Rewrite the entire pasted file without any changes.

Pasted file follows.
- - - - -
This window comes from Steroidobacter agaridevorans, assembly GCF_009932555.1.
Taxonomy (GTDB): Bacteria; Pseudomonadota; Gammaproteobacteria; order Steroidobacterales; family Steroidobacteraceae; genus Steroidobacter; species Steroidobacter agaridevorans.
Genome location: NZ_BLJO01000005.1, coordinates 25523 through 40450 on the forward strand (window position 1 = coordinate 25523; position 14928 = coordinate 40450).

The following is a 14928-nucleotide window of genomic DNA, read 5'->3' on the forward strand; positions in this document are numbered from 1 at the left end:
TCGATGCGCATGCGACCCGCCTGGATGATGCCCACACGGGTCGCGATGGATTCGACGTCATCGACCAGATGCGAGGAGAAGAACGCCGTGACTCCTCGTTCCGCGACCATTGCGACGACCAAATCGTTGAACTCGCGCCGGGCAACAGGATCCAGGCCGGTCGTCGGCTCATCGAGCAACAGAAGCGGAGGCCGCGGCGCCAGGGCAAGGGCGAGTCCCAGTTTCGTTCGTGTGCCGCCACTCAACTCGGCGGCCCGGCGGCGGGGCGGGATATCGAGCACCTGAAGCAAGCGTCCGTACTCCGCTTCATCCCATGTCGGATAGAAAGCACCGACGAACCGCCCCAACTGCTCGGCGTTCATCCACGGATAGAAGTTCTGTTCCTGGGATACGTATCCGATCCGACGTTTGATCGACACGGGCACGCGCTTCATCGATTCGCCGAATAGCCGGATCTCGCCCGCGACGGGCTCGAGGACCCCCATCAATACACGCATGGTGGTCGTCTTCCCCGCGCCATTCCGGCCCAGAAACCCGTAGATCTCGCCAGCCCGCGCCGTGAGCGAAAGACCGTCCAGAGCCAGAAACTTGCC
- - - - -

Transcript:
This window comes from Steroidobacter agaridevorans, assembly GCF_009932555.1.
Taxonomy (GTDB): Bacteria; Pseudomonadota; Gammaproteobacteria; order Steroidobacterales; family Steroidobacteraceae; genus Steroidobacter; species Steroidobacter agaridevorans.
Genome location: NZ_BLJO01000005.1, coordinates 25523 through 40450 on the forward strand (window position 1 = coordinate 25523; position 14928 = coordinate 40450).

The following is a 14928-nucleotide window of genomic DNA, read 5'->3' on the forward strand; positions in this document are numbered from 1 at the left end:
TCGATGCGCATGCGACCCGCCTGGATGATGCCCACACGGGTCGCGATGGATTCGACGTCATCGACCAGATGCGAGGAGAAGAACGCCGTGACTCCTCGTTCCGCGACCATTGCGACGACCAAATCGTTGAACTCGCGCCGGGCAACAGGATCCAGGCCGGTCGTCGGCTCATCGAGCAACAGAAGCGGAGGCCGCGGCGCCAGGGCAAGGGCGAGTCCCAGTTTCGTTCGTGTGCCGCCACTCAACTCGGCGGCCCGGCGGCGGGGCGGGATATCGAGCACCTGAAGCAAGCGTCCGTACTCCGCTTCATCCCATGTCGGATAGAAAGCACCGACGAACCGCCCCAACTGCTCGGCGTTCATCCACGGATAGAAGTTCTGTTCCTGGGATACGTATCCGATCCGACGTTTGATCGACACGGGCACGCGCTTCATCGATTCGCCGAATAGCCGGATCTCGCCCGCGACGGGCTCGAGGACCCCCATCAATACACGCATGGTGGTCGTCTTCCCCGCGCCATTCCGGCCCAGAAACCCGTAGATCTCGCCAGCCCGCGCCGTGAGCGAAAGACCGTCCAGAGCCAGAAACTTGCC